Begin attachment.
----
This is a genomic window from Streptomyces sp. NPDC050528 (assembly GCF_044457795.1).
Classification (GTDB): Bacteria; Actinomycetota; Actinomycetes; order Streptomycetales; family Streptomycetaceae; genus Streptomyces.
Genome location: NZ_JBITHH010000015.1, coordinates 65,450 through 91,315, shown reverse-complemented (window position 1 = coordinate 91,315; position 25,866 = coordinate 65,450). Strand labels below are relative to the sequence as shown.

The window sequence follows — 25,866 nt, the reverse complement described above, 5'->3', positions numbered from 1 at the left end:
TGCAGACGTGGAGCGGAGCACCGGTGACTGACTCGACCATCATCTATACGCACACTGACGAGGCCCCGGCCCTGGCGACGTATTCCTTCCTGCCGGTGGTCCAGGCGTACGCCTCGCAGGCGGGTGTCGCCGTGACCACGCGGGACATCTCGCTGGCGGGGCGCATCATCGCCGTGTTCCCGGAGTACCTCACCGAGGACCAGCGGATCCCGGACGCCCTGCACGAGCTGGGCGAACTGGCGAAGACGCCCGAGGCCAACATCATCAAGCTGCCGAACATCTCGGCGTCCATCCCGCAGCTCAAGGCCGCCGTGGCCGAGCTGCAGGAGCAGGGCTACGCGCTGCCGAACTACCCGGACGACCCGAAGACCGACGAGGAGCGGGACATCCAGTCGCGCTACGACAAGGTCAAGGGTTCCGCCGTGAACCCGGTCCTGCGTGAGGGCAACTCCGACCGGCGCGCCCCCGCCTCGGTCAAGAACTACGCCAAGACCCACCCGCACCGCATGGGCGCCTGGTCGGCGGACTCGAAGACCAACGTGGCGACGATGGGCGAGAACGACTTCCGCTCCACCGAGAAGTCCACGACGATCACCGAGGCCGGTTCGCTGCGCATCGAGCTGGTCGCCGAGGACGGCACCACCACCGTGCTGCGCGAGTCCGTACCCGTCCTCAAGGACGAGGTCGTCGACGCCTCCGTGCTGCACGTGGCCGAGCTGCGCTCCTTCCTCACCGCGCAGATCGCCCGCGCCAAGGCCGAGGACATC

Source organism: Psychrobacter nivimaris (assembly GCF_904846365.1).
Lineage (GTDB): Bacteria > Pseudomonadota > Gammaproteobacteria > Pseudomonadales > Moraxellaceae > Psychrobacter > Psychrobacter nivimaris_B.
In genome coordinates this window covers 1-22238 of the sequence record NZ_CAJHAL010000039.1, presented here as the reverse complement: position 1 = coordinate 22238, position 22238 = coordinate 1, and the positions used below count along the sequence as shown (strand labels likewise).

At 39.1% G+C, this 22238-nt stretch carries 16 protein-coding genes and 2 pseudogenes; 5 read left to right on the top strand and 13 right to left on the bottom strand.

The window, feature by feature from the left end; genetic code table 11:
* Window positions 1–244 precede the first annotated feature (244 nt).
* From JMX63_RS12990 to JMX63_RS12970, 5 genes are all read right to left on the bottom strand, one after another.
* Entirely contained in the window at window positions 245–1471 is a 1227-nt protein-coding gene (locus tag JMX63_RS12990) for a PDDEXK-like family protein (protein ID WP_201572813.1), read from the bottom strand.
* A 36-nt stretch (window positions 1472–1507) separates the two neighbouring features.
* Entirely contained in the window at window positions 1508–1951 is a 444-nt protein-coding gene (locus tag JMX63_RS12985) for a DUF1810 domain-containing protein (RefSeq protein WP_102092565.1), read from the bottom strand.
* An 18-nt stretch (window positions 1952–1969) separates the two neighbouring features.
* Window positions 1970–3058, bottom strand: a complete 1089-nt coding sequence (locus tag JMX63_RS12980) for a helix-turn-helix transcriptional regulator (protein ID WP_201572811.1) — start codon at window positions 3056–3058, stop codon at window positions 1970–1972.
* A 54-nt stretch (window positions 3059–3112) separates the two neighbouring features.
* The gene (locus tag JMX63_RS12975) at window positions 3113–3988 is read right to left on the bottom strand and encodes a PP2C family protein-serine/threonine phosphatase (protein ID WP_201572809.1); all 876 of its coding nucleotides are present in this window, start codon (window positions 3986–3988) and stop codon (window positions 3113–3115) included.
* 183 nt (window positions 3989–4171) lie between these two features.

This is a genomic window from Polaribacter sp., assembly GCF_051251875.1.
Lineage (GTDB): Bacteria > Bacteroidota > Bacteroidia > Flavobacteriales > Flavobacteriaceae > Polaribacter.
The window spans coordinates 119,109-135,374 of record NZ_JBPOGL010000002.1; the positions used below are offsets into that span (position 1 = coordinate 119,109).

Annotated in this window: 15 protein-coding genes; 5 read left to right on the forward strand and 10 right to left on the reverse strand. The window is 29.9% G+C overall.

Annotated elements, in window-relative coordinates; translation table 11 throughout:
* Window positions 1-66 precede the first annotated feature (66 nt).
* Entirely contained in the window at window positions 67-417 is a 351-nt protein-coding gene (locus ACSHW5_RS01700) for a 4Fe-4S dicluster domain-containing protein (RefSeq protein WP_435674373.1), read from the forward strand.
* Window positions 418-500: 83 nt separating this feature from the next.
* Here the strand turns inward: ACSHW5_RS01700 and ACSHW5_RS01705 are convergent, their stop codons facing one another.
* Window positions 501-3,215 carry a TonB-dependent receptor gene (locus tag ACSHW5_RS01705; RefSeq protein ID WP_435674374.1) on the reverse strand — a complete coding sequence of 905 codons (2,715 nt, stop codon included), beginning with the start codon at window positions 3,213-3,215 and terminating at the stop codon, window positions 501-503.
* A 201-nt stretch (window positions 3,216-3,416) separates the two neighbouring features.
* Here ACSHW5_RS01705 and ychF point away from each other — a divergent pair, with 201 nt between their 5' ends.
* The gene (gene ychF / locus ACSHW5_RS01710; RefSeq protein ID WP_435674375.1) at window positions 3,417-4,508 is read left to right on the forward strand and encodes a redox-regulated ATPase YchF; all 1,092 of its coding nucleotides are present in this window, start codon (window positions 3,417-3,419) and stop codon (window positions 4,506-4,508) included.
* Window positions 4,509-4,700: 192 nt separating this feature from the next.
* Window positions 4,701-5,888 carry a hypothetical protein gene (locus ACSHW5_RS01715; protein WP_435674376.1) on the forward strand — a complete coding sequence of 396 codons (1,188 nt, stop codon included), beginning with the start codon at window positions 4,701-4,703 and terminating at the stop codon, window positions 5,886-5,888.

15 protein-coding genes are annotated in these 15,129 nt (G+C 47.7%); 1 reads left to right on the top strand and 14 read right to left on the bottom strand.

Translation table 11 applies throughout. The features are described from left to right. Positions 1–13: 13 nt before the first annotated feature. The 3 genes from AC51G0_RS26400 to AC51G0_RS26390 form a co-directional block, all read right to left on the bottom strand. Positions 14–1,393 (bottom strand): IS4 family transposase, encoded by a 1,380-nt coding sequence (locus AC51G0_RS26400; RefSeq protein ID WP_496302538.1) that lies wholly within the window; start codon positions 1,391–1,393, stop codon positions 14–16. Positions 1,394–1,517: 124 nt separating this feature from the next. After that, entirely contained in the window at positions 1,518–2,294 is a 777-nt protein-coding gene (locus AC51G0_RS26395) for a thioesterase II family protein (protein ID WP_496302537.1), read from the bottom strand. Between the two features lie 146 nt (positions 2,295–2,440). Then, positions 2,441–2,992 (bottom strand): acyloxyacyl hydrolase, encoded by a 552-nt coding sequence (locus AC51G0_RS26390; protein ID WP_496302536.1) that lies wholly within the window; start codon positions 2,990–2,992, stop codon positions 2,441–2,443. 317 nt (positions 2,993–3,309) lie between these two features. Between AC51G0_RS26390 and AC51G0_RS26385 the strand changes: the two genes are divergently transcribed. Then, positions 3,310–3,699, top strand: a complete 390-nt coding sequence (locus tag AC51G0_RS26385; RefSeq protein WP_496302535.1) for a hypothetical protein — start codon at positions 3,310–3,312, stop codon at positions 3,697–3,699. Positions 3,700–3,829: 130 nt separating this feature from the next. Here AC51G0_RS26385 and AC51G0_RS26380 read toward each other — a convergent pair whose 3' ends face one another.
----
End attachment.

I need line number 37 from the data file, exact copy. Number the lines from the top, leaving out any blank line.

Translation table 11 applies throughout. The features are described from left to right. Positions 1–13: 13 nt before the first annotated feature. The 3 genes from AC51G0_RS26400 to AC51G0_RS26390 form a co-directional block, all read right to left on the bottom strand. Positions 14–1,393 (bottom strand): IS4 family transposase, encoded by a 1,380-nt coding sequence (locus AC51G0_RS26400; RefSeq protein ID WP_496302538.1) that lies wholly within the window; start codon positions 1,391–1,393, stop codon positions 14–16. Positions 1,394–1,517: 124 nt separating this feature from the next. After that, entirely contained in the window at positions 1,518–2,294 is a 777-nt protein-coding gene (locus AC51G0_RS26395) for a thioesterase II family protein (protein ID WP_496302537.1), read from the bottom strand. Between the two features lie 146 nt (positions 2,295–2,440). Then, positions 2,441–2,992 (bottom strand): acyloxyacyl hydrolase, encoded by a 552-nt coding sequence (locus AC51G0_RS26390; protein ID WP_496302536.1) that lies wholly within the window; start codon positions 2,990–2,992, stop codon positions 2,441–2,443. 317 nt (positions 2,993–3,309) lie between these two features. Between AC51G0_RS26390 and AC51G0_RS26385 the strand changes: the two genes are divergently transcribed. Then, positions 3,310–3,699, top strand: a complete 390-nt coding sequence (locus tag AC51G0_RS26385; RefSeq protein WP_496302535.1) for a hypothetical protein — start codon at positions 3,310–3,312, stop codon at positions 3,697–3,699. Positions 3,700–3,829: 130 nt separating this feature from the next. Here AC51G0_RS26385 and AC51G0_RS26380 read toward each other — a convergent pair whose 3' ends face one another.